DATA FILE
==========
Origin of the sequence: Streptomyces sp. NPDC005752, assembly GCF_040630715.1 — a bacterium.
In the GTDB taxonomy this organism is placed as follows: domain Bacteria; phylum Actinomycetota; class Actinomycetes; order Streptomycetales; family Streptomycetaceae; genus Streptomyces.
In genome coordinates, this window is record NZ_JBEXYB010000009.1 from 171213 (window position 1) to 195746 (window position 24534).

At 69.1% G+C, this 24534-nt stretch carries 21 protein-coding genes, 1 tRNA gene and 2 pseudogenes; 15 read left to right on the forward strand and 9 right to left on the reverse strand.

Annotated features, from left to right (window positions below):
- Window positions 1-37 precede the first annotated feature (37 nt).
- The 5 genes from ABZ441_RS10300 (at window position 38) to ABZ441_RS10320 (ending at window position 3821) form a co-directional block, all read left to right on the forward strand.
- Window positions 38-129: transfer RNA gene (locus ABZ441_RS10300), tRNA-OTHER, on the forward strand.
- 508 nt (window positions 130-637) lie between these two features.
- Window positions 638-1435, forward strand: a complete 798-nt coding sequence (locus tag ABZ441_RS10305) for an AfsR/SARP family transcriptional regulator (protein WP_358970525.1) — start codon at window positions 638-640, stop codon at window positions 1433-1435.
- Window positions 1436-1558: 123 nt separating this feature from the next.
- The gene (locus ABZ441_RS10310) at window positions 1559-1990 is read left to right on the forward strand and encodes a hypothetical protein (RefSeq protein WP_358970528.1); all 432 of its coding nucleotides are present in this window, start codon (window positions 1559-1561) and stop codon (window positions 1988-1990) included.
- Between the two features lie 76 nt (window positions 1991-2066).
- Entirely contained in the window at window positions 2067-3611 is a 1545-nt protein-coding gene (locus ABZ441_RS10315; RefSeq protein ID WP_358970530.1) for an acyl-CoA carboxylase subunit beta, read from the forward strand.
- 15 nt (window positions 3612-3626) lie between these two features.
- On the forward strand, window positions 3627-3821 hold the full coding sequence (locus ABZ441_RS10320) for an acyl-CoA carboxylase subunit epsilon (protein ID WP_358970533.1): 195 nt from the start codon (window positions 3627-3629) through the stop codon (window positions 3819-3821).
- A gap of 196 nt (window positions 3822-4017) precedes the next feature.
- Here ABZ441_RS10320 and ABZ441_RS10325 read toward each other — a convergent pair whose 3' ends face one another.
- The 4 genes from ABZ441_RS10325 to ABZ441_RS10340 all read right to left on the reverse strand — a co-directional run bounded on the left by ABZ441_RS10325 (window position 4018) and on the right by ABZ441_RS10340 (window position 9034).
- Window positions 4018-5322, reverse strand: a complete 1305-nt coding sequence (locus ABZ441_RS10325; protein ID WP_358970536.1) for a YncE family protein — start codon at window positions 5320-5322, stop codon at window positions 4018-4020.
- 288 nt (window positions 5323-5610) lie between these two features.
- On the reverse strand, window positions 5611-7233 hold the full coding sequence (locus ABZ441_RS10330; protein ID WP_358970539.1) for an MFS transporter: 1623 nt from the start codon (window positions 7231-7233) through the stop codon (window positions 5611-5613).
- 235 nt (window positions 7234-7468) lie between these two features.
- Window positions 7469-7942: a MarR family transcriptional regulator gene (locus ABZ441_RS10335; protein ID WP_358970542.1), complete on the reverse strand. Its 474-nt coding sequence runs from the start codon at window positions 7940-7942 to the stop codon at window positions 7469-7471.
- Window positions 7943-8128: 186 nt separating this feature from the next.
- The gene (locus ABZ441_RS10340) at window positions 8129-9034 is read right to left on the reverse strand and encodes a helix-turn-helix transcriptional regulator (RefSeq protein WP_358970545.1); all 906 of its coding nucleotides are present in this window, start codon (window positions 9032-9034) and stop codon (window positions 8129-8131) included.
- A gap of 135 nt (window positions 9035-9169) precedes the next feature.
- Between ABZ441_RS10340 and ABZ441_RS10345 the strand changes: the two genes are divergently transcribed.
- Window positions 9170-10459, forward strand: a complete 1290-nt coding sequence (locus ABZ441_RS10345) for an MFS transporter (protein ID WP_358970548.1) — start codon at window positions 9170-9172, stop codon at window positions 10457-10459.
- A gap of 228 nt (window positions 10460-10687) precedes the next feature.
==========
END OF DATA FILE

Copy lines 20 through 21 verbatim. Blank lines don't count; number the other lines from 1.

- Window positions 4018-5322, reverse strand: a complete 1305-nt coding sequence (locus ABZ441_RS10325; protein ID WP_358970536.1) for a YncE family protein — start codon at window positions 5320-5322, stop codon at window positions 4018-4020.
- 288 nt (window positions 5323-5610) lie between these two features.